Volume 81, Number 12 | August 18 - 24, 2011
West and East Village, Chelsea, Soho, Noho, Little Italy, Chinatown and Lower East Side, Since 1933
Burned-out tenants worry about holding on to Soho homes
By Aline Reynolds
About 30 distraught residents of a Soho building hit by a devastating fire two weeks ago gathered in the basement of St. Anthony’s Church on Sullivan St. Tuesday evening, hoping to learn about their rights and what they might now be facing from their landlord, Joseph Nabavi.
Tenants of 68 Thompson St. were evacuated from the seven-story building on Fri., Aug. 5, after a fire broke out in the basement. The building includes both rent-regulated and market-rate apartments.
The fire’s cause was an electrical problem in the basement, according to Fire Department spokesperson Jim Long. One tenant heard “through the grapevine” that the blaze originated in the basement cafe, which was being renovated, but the Fire Department did not confirm this.
Tenants have been told it could take 10 months or even a year before the building’s vacate order is lifted and they are allowed back into their homes.
Panelists at the Aug. 16 legal forum, organized by Councilmember Margaret Chin’s Office, recommended that the residents band together to form a tenants association in order to collectively file a “Housing Part” lawsuit against Nabavi. Legal action, the panelists explained, could force the owner to correct 68 Thompson’s outstanding maintenance and building code violations, as well as expedite the repairs needed after the fire.
“There’s a process for the owner to file a claim with their insurance. You can push for the process to go faster, and for the repairs to be done properly and correctly,” said Kenneth Lau, an assistant supervising attorney at MFY Legal Services.
John Gorman, a private tenant attorney and legal consultant for Asian Americans for Equality (AAFE), suggested that the tenants hire a private investigator to assess the building’s current conditions. Otherwise, he said, the owner could try to take advantage of the incident by claiming a need for unnecessary capital improvements, which could raise rents.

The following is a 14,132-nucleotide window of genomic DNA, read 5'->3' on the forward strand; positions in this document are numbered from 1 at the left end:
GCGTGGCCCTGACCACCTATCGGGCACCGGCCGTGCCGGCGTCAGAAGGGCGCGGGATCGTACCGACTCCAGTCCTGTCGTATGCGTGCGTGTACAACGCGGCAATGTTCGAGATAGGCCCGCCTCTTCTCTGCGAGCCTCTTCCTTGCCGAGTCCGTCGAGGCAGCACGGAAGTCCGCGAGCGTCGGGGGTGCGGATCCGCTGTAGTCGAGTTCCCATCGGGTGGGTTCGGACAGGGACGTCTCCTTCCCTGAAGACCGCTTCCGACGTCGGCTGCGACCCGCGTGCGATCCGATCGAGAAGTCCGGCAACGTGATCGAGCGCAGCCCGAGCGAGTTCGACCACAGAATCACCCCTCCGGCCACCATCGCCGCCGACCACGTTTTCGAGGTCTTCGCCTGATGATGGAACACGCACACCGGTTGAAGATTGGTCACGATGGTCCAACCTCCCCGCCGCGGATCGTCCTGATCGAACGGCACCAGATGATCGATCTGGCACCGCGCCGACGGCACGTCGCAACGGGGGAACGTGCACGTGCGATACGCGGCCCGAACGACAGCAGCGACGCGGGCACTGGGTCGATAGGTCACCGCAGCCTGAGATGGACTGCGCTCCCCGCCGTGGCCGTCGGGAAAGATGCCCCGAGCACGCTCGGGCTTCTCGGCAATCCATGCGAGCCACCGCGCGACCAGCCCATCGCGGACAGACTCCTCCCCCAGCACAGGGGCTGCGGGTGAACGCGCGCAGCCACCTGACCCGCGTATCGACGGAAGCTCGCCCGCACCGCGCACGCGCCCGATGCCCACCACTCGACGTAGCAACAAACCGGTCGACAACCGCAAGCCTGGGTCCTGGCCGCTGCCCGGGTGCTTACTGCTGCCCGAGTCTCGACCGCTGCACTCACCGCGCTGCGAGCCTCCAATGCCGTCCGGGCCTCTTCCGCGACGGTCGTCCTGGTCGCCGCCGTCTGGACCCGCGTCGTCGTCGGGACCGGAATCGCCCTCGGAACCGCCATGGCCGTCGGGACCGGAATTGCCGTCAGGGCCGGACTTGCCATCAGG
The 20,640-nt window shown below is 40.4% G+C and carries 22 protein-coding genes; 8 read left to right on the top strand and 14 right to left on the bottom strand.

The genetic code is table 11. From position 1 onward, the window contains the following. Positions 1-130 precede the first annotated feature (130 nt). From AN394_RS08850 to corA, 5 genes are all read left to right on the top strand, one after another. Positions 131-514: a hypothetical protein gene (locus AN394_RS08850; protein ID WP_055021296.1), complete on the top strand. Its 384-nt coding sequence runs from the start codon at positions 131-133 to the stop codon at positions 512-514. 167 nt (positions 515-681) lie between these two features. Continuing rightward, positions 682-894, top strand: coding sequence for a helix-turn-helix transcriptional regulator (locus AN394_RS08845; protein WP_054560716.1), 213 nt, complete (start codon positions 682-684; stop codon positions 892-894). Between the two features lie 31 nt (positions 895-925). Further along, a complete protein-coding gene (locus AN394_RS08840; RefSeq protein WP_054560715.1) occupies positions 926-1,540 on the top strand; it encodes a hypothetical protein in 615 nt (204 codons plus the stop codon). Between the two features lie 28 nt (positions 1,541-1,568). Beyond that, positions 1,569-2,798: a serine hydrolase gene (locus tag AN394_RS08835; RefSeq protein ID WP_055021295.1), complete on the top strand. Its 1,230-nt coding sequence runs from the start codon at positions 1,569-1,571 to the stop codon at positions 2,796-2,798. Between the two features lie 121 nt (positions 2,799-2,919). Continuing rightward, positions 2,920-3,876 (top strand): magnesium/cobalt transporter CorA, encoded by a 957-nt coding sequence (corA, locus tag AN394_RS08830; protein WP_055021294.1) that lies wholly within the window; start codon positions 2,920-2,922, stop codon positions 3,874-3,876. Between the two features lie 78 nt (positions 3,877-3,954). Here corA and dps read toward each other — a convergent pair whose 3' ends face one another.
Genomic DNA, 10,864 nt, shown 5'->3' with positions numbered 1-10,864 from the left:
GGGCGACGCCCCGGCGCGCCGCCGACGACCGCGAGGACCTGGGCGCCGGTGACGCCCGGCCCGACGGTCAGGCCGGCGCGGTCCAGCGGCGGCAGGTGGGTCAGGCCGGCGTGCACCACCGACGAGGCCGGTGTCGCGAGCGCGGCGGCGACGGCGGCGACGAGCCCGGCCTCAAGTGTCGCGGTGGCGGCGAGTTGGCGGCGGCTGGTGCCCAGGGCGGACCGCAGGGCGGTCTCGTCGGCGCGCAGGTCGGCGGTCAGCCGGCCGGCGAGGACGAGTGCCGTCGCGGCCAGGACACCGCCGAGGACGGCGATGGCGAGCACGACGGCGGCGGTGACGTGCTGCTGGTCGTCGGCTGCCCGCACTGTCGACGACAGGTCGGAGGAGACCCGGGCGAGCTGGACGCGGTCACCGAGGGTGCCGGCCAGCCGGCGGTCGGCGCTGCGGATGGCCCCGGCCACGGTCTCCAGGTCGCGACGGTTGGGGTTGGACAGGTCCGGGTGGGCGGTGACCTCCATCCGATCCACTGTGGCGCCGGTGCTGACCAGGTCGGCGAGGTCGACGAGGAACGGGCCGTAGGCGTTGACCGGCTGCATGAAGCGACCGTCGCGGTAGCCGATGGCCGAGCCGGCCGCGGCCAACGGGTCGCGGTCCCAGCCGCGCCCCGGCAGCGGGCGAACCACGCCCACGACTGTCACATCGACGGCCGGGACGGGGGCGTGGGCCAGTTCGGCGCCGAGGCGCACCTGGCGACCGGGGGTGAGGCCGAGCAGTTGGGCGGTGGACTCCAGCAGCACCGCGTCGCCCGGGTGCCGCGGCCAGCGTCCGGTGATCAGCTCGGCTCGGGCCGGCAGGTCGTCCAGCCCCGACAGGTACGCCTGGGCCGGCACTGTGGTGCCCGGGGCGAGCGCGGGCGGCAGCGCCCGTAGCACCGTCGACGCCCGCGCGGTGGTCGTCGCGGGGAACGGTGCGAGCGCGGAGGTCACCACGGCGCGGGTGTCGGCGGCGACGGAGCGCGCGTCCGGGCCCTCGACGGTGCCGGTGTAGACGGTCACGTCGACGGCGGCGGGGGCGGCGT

According to Chin’s office, the owner currently lacks the needed permits to make any construction-related changes to the building. Yet a young woman who lives on 68 Thompson’s sixth floor said she walked into the building on the afternoon of Aug. 16 and spotted a construction worker sleeping in an apartment. She also saw repairmen ripping out the walls of her hallway.
In the worst-case scenario, the owner might be trying to convert the whole building into market-rate units or, with city approval, demolish it altogether, Gorman noted.
“This could be a grand stab by this owner to make this a fait accompli by investing hundreds and hundreds of thousands of dollars in rehabbing this building immediately, and in the course of it, reconfiguring the units so he can destroy the rent-stabilized units,” he said.
Landlord Nabavi did not return repeated calls for comment.
The building’s rent-regulated tenants, the panelists explained, can apply to the state Division of Housing and Community Renewal for a reduction of their monthly rent fee to $1 until they’re allowed to move back in.
“It’s a good, protective device,” Gorman said of the rent-reduction application. “It puts the owner on notice that you’re interested in remaining in the apartment, and it’s officially recognized that you’re asserting your rent-stabilization rights.”
Market-rate tenants, in contrast, might have to litigate for a reimbursement of their rents during the vacate period, since they’re not automatically entitled to compensation, according to panelist Kamilla Sjodin, a supervising attorney at the New York Legal Assistance Group.
Residents at the forum also asked about legal reclamation for damages to their personal property — particularly since the landlord is distributing a form to certain tenants, asking them to sign a waiver that would allow him to dispose of their belongings.
“It’s a very complicated question,” Sjodin said, adding that legal action might be required. “If tenants lack renter’s insurance, getting immediate relief is going to be difficult.”
Most of the displaced tenants are living with friends or family while searching for more long-term housing until they can return to 68 Thompson St.
“It’s so surreal, being in this neighborhood tonight and knowing I don’t live here anymore,” said Kathie Cammann, who lived on the building’s first floor for 34 years and is temporarily staying at her mother’s home on Long Island.
Fifth-floor resident Gregory Russo, who grew up in the building, has been separated from his wife and children since the fire.
“I love my apartment and I love the neighborhood,” he said. “It reminds me of being with my grandmother as a little boy.”
Mary Micari, who lives on the second floor, described how she crawled out of her apartment to safety the night of the fire. Among her many belongings that were destroyed, Micari lost a precious box of 1920s Christmas ornaments passed down from her grandmother.
Missing one’s possessions, she said, is disorienting.
“You just want to be in your place, and not be living out of your suitcase,” she said.
She feels lucky, however, to be alive.
“I’m angry, ’cause it could be caused by negligence of the owner, and somebody could have died,” she said.
The Red Cross has provided 11 families with emergency housing at a local hotel, along with emergency funds for basic necessities, such as food and clothing. Three families received additional emergency stipends for basic needs.